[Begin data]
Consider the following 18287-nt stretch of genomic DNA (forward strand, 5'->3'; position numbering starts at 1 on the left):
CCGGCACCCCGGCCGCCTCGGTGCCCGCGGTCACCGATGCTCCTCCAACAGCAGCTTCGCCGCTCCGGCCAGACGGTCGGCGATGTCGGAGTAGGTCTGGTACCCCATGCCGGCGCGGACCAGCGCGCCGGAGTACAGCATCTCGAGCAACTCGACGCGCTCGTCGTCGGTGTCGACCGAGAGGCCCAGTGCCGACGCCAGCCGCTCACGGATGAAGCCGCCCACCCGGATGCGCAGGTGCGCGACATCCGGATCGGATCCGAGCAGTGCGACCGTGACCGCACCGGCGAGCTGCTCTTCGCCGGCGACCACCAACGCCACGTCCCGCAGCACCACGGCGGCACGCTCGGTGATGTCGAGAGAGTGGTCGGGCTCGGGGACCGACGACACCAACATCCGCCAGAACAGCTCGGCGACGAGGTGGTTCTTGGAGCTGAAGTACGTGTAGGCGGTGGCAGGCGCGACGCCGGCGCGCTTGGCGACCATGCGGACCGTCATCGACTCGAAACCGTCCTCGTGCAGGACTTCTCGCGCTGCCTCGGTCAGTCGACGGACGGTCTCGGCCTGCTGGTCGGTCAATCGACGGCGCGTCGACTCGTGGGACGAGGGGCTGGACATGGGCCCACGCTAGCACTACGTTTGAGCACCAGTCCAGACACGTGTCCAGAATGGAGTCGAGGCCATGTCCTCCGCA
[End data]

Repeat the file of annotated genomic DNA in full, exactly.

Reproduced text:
Consider the following 18287-nt stretch of genomic DNA (forward strand, 5'->3'; position numbering starts at 1 on the left):
CCGGCACCCCGGCCGCCTCGGTGCCCGCGGTCACCGATGCTCCTCCAACAGCAGCTTCGCCGCTCCGGCCAGACGGTCGGCGATGTCGGAGTAGGTCTGGTACCCCATGCCGGCGCGGACCAGCGCGCCGGAGTACAGCATCTCGAGCAACTCGACGCGCTCGTCGTCGGTGTCGACCGAGAGGCCCAGTGCCGACGCCAGCCGCTCACGGATGAAGCCGCCCACCCGGATGCGCAGGTGCGCGACATCCGGATCGGATCCGAGCAGTGCGACCGTGACCGCACCGGCGAGCTGCTCTTCGCCGGCGACCACCAACGCCACGTCCCGCAGCACCACGGCGGCACGCTCGGTGATGTCGAGAGAGTGGTCGGGCTCGGGGACCGACGACACCAACATCCGCCAGAACAGCTCGGCGACGAGGTGGTTCTTGGAGCTGAAGTACGTGTAGGCGGTGGCAGGCGCGACGCCGGCGCGCTTGGCGACCATGCGGACCGTCATCGACTCGAAACCGTCCTCGTGCAGGACTTCTCGCGCTGCCTCGGTCAGTCGACGGACGGTCTCGGCCTGCTGGTCGGTCAATCGACGGCGCGTCGACTCGTGGGACGAGGGGCTGGACATGGGCCCACGCTAGCACTACGTTTGAGCACCAGTCCAGACACGTGTCCAGAATGGAGTCGAGGCCATGTCCTCCGCA